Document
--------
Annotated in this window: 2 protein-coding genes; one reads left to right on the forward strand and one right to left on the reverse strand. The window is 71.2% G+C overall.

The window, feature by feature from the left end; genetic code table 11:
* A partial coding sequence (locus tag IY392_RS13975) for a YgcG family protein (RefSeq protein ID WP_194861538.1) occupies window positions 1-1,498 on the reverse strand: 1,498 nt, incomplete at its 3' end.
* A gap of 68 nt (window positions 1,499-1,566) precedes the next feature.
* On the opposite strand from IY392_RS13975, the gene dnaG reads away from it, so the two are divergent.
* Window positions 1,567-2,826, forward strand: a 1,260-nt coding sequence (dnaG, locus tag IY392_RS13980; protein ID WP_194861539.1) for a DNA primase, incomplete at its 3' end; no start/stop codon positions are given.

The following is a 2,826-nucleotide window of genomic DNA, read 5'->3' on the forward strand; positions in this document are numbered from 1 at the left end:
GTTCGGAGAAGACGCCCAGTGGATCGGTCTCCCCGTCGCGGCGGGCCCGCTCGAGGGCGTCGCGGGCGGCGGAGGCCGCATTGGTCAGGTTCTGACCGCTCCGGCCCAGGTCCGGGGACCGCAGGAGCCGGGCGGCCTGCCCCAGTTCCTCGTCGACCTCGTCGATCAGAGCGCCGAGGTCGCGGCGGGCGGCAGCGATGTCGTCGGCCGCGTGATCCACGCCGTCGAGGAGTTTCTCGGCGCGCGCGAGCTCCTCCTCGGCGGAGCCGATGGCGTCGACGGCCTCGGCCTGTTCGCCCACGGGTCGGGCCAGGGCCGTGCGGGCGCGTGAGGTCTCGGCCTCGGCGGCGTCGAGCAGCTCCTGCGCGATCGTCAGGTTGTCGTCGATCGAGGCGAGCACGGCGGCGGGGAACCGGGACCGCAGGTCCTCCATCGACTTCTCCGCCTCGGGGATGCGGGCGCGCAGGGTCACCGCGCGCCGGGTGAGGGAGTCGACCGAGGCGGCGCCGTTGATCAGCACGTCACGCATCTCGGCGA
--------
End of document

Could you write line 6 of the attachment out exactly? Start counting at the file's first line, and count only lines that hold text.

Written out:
* Window positions 1,567-2,826, forward strand: a 1,260-nt coding sequence (dnaG, locus tag IY392_RS13980; protein ID WP_194861539.1) for a DNA primase, incomplete at its 3' end; no start/stop codon positions are given.